The club's founding father, Ali Sami Yen, said the main reason for Galatasaray AŞ's formation was "beating foreign teams" – and European success remains a guiding principle for the Istanbul side.
After a six-year absence from the UEFA Champions League group stage, the Turkish champions qualified directly for this season's tournament. But, in his sixth season in the competition, and his third spell as Galatasaray coach, Fatih Terim seemed destined not to make it through the group again following defeats by Manchester United FC and SC Braga in his team's opening Group H games.
However, a 3-1 win at CFR 1907 Cluj and Tuesday's 1-0 victory against United have restored Galatasaray's sense of continental purpose. They could yet reach the spring phase of the UEFA Champions League for the first time since 2001/02.
The way I see it, this is Galatasaray's 'European reflex' kicking in – they have reacted when they needed to most. These last two matches have shown the squad finally coming together and demonstrating the necessary style and passion to compete in Europe. Against CFR and United, Galatasaray looked quick and hungry; like a side that wanted to work for each other; like a side that knows that to flourish in Europe demands that little bit extra, even for the best teams.
Having lifted the UEFA Cup and the UEFA Super Cup in 2000, Galatasaray have been burdened by great expectations ever since. Investment in new talent this summer meant Cimbom were once more touted as a 'dream team', but whatever Galatasaray fans and the national media thought, this was an outfit that had substantial issues to deal with.
Half of the squad had no previous group stage experience, and that initially proved a challenge for central defenders Semih Kaya and Dany Nounkeu – especially given that experienced Czech defender Tomáš Ujfaluši is sidelined with a long-term injury.
Terim switched between Albert Riera and Hakan Balta, and further uncertainty was caused by defensive midfielder Felipe Melo. The Brazilian's aggressive playing style was a key factor in Galatasaray's title triumph last season, yet he has only now started to find his form after missing pre-season training due to negotiations over the extension of his loan from Juventus.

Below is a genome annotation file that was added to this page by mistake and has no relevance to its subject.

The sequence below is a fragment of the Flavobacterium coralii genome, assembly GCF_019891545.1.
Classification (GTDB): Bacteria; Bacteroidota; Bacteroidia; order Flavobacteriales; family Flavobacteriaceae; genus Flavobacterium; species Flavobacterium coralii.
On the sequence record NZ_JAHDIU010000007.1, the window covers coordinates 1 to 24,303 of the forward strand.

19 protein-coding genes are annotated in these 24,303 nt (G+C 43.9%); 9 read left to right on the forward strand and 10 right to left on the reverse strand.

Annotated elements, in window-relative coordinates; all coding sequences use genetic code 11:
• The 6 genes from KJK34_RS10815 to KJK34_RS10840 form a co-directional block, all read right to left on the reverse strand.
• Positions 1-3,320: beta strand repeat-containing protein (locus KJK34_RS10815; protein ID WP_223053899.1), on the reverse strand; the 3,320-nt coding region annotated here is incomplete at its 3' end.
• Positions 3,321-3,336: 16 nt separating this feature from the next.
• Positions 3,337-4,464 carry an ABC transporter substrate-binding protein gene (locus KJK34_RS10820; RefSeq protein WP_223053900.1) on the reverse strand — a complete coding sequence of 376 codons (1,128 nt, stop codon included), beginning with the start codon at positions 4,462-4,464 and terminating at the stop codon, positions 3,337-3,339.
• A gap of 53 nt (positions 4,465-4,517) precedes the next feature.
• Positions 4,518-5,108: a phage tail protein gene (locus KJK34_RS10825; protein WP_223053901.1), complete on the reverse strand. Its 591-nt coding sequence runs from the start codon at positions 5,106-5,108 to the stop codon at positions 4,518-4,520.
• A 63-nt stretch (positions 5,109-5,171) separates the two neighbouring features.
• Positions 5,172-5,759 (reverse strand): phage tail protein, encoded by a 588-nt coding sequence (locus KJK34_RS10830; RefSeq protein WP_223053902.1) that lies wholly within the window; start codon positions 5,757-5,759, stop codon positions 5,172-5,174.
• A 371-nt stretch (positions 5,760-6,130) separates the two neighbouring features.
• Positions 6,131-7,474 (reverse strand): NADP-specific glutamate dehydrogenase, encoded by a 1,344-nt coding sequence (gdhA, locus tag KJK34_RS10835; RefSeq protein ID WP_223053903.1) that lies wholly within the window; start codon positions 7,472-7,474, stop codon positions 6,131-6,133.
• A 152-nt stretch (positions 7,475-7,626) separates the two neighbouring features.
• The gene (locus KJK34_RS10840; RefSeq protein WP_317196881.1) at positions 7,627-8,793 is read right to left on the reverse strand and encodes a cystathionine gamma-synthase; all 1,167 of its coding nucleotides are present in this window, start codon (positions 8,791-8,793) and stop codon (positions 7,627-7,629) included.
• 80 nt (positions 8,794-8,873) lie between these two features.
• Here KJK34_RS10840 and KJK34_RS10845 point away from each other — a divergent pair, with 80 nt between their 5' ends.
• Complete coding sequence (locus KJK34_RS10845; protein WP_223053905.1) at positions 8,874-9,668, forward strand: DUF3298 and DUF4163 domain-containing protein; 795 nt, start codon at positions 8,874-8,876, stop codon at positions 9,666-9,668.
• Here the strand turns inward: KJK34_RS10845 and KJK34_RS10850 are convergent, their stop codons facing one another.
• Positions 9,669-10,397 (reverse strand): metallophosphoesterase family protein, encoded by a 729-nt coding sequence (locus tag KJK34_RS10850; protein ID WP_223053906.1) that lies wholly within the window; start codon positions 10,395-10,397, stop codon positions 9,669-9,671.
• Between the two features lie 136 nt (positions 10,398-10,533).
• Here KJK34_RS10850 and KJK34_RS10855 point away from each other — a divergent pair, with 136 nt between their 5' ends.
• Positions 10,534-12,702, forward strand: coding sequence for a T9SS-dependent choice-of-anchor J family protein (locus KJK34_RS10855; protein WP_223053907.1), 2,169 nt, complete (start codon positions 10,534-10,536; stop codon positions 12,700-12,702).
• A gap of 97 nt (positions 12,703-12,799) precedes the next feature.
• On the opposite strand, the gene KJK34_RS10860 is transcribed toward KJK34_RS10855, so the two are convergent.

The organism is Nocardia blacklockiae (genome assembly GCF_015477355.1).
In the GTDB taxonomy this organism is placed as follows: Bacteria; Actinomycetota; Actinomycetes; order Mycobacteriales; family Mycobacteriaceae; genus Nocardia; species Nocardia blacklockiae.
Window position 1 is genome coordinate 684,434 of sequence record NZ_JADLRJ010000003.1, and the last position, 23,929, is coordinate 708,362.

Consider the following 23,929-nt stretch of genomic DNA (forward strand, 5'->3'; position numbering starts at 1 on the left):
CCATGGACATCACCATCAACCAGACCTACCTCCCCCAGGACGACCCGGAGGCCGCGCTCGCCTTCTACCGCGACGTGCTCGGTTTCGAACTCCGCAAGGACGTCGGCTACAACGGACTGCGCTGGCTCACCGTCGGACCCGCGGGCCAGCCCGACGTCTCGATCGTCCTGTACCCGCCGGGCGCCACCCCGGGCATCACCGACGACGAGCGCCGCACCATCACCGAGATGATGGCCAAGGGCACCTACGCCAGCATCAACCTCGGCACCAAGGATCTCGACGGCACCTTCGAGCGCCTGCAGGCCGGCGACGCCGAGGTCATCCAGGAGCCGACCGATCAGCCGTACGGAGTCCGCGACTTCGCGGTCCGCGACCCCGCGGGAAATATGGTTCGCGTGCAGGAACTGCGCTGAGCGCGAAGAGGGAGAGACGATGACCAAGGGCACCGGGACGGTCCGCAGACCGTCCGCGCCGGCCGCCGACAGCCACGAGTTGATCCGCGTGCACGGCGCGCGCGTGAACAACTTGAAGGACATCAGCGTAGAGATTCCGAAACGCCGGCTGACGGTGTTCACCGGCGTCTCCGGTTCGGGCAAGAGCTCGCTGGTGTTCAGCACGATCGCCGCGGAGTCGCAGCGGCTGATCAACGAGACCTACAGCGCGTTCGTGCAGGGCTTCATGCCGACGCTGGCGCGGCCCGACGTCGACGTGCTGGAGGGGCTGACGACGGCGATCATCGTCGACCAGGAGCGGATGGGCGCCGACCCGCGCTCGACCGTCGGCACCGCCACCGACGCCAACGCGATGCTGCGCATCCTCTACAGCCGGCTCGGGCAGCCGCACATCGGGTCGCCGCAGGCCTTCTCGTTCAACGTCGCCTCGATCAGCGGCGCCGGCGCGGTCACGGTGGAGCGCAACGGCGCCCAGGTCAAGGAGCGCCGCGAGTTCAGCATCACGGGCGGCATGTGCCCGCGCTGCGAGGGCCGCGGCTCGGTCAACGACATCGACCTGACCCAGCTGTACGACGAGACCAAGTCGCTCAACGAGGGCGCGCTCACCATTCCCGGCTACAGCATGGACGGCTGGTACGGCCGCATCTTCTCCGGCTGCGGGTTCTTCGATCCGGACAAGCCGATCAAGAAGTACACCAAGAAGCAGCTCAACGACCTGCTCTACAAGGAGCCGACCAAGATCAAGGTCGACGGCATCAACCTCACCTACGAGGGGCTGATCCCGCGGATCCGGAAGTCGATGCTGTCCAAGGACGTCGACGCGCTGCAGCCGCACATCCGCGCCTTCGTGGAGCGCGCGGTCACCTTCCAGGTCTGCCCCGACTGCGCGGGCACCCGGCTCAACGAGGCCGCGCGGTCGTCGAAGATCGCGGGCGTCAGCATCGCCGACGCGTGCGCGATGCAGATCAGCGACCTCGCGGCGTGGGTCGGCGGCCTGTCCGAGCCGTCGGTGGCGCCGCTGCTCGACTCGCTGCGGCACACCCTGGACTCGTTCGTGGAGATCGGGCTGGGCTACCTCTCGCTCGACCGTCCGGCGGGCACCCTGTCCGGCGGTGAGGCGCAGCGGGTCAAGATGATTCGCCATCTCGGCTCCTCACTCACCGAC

With clubs in the UEFA Champions League not as easily dominated as some of Galatasaray's opponents in Turkey, Terim's men also displayed a lack of thrust going forward in those first European outings. Despite some decent performances – notably at Old Trafford – one point from the first three matchdays told its own story.
However, when they might have given in to despair, that European reflex kicked in on matchday four. New forward Burak Yılmaz – ably assisted by Selçuk İnan, Hamit Altıntop and Nordin Amrabat – scored a hat-trick at CFR, and he registered his fifth of the campaign against United on Tuesday. He has struck all five of his side's Group H goals.
Those successes bear the hallmark of Terim's management style. Famous for his even-handed dealings with players and perceptive squad rotations, his charges appeared fresh and determined, and willing to play for each other. I think getting through the group stage is a personal target for Terim, and his players certainly seemed more driven than earlier in the campaign, when the demands of Super League and European football looked to be draining their focus.
On matchday six, Galatasaray head to Braga, needing to equal or better CFR's result at United to claim second place in the section. Lessons will have been learned from their first meeting in Istanbul. Galatasaray have to be patient and must not panic, even if the goals don't come easily. If they get to the knockout rounds, it will be a major achievement, with no Turkish team having made it that far since Fenerbahçe SK played in the 2007/08 quarter-finals.
The opinions expressed here are the writer's own and not those of UEFA.
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